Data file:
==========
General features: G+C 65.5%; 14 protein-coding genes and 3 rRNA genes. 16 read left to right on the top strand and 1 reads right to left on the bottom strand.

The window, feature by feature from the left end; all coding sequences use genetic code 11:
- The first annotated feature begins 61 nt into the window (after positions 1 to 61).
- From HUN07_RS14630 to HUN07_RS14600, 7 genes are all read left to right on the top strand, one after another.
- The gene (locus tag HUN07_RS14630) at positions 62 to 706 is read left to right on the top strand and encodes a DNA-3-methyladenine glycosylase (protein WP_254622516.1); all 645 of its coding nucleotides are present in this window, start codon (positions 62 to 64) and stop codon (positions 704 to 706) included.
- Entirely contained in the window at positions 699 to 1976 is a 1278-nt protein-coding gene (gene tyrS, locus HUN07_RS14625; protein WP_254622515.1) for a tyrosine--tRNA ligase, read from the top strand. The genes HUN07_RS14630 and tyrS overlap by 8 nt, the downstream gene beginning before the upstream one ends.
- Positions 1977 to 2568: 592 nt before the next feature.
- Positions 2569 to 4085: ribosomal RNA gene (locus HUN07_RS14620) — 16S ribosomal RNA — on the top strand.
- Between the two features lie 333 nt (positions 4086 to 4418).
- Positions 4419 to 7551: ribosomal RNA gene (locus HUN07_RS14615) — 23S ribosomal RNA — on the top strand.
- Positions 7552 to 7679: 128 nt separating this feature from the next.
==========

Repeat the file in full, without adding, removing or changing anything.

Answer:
General features: G+C 65.5%; 14 protein-coding genes and 3 rRNA genes. 16 read left to right on the top strand and 1 reads right to left on the bottom strand.

The window, feature by feature from the left end; all coding sequences use genetic code 11:
- The first annotated feature begins 61 nt into the window (after positions 1 to 61).
- From HUN07_RS14630 to HUN07_RS14600, 7 genes are all read left to right on the top strand, one after another.
- The gene (locus tag HUN07_RS14630) at positions 62 to 706 is read left to right on the top strand and encodes a DNA-3-methyladenine glycosylase (protein WP_254622516.1); all 645 of its coding nucleotides are present in this window, start codon (positions 62 to 64) and stop codon (positions 704 to 706) included.
- Entirely contained in the window at positions 699 to 1976 is a 1278-nt protein-coding gene (gene tyrS, locus HUN07_RS14625; protein WP_254622515.1) for a tyrosine--tRNA ligase, read from the top strand. The genes HUN07_RS14630 and tyrS overlap by 8 nt, the downstream gene beginning before the upstream one ends.
- Positions 1977 to 2568: 592 nt before the next feature.
- Positions 2569 to 4085: ribosomal RNA gene (locus HUN07_RS14620) — 16S ribosomal RNA — on the top strand.
- Between the two features lie 333 nt (positions 4086 to 4418).
- Positions 4419 to 7551: ribosomal RNA gene (locus HUN07_RS14615) — 23S ribosomal RNA — on the top strand.
- Positions 7552 to 7679: 128 nt separating this feature from the next.